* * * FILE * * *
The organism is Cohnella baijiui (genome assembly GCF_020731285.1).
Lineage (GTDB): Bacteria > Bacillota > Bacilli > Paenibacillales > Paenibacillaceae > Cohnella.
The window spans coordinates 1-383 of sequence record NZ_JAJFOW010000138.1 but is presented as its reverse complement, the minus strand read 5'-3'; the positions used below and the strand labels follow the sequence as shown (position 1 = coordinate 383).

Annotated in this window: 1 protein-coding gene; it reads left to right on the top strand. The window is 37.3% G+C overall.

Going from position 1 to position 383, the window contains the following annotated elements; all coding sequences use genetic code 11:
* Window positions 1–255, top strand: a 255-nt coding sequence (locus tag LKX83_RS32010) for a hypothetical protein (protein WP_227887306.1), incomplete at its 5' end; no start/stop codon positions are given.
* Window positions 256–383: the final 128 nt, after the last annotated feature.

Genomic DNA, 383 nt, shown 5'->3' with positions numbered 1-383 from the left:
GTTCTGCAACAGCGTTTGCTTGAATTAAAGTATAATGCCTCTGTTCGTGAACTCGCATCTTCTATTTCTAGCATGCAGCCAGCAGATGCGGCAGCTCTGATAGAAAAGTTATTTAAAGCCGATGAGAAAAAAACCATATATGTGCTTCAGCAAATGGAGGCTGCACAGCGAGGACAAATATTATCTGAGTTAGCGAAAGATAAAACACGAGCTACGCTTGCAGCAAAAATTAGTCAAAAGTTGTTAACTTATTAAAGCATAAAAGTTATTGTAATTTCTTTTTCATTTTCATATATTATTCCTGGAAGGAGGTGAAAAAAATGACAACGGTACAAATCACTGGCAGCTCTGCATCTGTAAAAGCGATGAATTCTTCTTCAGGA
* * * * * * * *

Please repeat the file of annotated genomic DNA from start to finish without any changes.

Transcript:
The organism is Cohnella baijiui (genome assembly GCF_020731285.1).
Lineage (GTDB): Bacteria > Bacillota > Bacilli > Paenibacillales > Paenibacillaceae > Cohnella.
The window spans coordinates 1-383 of sequence record NZ_JAJFOW010000138.1 but is presented as its reverse complement, the minus strand read 5'-3'; the positions used below and the strand labels follow the sequence as shown (position 1 = coordinate 383).

Annotated in this window: 1 protein-coding gene; it reads left to right on the top strand. The window is 37.3% G+C overall.

Going from position 1 to position 383, the window contains the following annotated elements; all coding sequences use genetic code 11:
* Window positions 1–255, top strand: a 255-nt coding sequence (locus tag LKX83_RS32010) for a hypothetical protein (protein WP_227887306.1), incomplete at its 5' end; no start/stop codon positions are given.
* Window positions 256–383: the final 128 nt, after the last annotated feature.

Genomic DNA, 383 nt, shown 5'->3' with positions numbered 1-383 from the left:
GTTCTGCAACAGCGTTTGCTTGAATTAAAGTATAATGCCTCTGTTCGTGAACTCGCATCTTCTATTTCTAGCATGCAGCCAGCAGATGCGGCAGCTCTGATAGAAAAGTTATTTAAAGCCGATGAGAAAAAAACCATATATGTGCTTCAGCAAATGGAGGCTGCACAGCGAGGACAAATATTATCTGAGTTAGCGAAAGATAAAACACGAGCTACGCTTGCAGCAAAAATTAGTCAAAAGTTGTTAACTTATTAAAGCATAAAAGTTATTGTAATTTCTTTTTCATTTTCATATATTATTCCTGGAAGGAGGTGAAAAAAATGACAACGGTACAAATCACTGGCAGCTCTGCATCTGTAAAAGCGATGAATTCTTCTTCAGGA